Sea, and the rights of the citizens and subjects of either country as re-
gards the taking ot fur-seal in, or habitually resorting to, the said
waters, shall be submitted to a tribunal of Arbitration, to be composed
of seven Arbitrators, who shall be appointed in the following manner,
that is to say: Two shall be named by the President of the United
States; two shall be named by Her Britannic Majesty; His Excellency

1 1

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the President of tbe French Republic shall be jointly requested by the
High Contracting Parties to name one; Ilis Majesty the King of Italy
shall be so requested to name one; and Uia Majesty the King of Sweden
and Norway shall be so requested to name one. The seven Arbitrators
to be so named shall be jurists of distinguished reputation in their re-
spective countries; and the selecting Powers shall be requested to
choose, if possible, jurists who are acquainted with the English lan-

In case of the death, absence or incapacity to serve of any or either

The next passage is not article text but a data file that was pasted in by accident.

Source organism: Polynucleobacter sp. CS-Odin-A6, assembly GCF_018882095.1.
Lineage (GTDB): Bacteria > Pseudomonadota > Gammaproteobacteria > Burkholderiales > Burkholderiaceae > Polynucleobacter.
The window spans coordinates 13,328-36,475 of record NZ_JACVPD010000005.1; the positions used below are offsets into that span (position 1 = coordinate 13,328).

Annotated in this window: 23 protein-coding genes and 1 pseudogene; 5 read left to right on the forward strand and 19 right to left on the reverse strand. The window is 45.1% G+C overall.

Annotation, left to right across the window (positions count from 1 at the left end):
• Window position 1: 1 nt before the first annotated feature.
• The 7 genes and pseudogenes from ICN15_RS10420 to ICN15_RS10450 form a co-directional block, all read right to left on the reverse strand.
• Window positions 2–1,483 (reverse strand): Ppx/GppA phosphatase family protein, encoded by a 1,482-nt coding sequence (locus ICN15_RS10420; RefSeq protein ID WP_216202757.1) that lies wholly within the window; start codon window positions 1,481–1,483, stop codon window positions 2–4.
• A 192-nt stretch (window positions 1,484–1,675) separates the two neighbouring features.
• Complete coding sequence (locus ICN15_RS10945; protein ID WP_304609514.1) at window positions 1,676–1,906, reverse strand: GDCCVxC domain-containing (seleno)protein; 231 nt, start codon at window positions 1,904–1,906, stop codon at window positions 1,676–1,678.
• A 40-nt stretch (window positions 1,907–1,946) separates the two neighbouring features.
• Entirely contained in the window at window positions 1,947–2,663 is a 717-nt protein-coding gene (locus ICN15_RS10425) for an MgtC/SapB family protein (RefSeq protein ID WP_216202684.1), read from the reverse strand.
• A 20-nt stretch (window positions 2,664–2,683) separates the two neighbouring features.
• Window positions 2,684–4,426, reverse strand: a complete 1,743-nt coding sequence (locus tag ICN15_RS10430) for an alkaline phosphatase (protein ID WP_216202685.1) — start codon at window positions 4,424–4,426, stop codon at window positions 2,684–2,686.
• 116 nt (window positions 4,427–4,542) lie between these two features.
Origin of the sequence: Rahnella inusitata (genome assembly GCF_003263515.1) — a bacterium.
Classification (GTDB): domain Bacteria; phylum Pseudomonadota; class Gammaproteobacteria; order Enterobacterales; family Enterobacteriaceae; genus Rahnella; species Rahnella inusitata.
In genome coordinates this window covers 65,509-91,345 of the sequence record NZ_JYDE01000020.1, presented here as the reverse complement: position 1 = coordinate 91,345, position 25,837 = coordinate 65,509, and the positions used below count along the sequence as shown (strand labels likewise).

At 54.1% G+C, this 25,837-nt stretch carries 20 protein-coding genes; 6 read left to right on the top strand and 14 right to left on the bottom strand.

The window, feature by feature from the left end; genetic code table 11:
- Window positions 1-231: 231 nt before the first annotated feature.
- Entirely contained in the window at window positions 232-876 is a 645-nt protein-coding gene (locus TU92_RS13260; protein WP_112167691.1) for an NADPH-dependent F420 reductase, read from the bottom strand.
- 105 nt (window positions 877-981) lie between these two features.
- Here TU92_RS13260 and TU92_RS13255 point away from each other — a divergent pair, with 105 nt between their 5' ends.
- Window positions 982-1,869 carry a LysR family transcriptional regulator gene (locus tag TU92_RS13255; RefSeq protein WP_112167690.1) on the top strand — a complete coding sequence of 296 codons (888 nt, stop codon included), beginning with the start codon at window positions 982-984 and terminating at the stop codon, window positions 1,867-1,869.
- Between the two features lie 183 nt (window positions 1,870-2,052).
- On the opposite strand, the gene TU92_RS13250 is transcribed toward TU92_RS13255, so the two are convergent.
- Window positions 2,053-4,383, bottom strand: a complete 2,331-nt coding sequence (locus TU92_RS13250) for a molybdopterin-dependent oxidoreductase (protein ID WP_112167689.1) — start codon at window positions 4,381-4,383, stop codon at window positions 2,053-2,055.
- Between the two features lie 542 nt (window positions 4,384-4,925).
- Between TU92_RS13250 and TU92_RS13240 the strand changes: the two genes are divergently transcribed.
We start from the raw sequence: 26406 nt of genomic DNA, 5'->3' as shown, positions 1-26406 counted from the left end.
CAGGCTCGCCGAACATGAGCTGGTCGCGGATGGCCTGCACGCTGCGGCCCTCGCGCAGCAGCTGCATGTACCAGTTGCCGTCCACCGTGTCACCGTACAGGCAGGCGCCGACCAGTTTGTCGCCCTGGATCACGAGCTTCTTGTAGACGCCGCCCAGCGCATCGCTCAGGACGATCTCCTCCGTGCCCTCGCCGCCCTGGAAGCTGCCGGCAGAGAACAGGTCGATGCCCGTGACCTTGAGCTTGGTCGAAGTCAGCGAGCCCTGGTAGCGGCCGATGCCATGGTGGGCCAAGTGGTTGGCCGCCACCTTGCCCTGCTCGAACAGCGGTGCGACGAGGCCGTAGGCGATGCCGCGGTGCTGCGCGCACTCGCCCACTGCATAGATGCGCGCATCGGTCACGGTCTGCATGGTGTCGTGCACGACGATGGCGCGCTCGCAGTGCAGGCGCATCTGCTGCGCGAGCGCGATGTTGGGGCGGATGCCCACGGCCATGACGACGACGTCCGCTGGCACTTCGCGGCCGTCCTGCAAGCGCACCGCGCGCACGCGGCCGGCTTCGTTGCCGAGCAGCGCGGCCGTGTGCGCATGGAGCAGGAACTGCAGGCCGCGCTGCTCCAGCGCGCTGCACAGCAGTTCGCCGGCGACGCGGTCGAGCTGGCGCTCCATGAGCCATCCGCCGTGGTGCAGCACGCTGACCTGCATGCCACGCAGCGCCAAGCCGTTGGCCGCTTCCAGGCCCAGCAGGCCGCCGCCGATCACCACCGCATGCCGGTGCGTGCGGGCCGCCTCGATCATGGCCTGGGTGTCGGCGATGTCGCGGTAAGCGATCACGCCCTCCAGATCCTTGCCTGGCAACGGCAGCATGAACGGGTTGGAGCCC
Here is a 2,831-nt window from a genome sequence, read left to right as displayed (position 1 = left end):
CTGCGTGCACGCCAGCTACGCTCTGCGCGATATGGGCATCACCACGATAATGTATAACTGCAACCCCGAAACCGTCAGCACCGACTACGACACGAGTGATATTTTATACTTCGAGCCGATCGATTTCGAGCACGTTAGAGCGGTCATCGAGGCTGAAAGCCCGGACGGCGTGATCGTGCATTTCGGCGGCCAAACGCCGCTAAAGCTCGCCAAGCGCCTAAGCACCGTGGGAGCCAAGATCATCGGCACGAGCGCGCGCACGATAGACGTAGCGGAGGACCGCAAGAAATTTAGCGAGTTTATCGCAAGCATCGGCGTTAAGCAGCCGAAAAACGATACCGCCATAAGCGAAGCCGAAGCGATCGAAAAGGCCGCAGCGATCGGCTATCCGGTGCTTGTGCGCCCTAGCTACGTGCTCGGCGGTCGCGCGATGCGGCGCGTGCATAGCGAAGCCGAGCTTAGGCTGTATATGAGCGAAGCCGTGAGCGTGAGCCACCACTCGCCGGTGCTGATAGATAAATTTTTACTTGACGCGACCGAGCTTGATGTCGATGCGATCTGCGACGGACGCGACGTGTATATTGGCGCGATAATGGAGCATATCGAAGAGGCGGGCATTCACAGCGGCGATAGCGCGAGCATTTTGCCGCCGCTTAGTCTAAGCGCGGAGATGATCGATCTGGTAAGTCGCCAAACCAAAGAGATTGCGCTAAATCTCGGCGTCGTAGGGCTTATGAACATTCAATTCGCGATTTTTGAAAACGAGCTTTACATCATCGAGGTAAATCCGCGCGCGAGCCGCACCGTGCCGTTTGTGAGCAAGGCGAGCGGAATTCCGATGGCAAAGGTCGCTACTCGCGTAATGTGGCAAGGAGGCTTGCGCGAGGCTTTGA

of the said Arbitrators, or in the event of any or either of the said
Arbitrators omitting or declining or ceasing to act as such, the Presi-
dent of the United States, or Her Britannic Majesty, or His Excellency
the President of the French Eepublic, or His Majesty the King of Italy,
or His Majesty the King of Sweden and Norway, as the case may be,
shall name, or shall be requested to name forthwith another person to
act as Arbitrator in the place and stead of the Arbitrator originally
named by such head of a State.

And in the event of a refusal or omission for two months after receipt
of the joint request from the High Contracting Parties of His Excel-
lency the President of the French Republic, or His Majesty the King
of Italy, or His Majesty the King of Sweden and Norway, to name an
Arbitrator, either to fill the original appointment or to fill a vacancy as
above provided, then in such case the appointment shall be made or
the vacancy shall be filled in such manner as the High Contracting
Parties shall agree.

Articlb II.

The Arbitrators shall meet at Paris within twenty days after the de-
livery of the counter cases mentioned in Article IV, and
mSd^«.*"^ ^^^ ^^ ®^*^^* proceed impartially and carefully to examine and
decide the questions that have been or shall be laid be-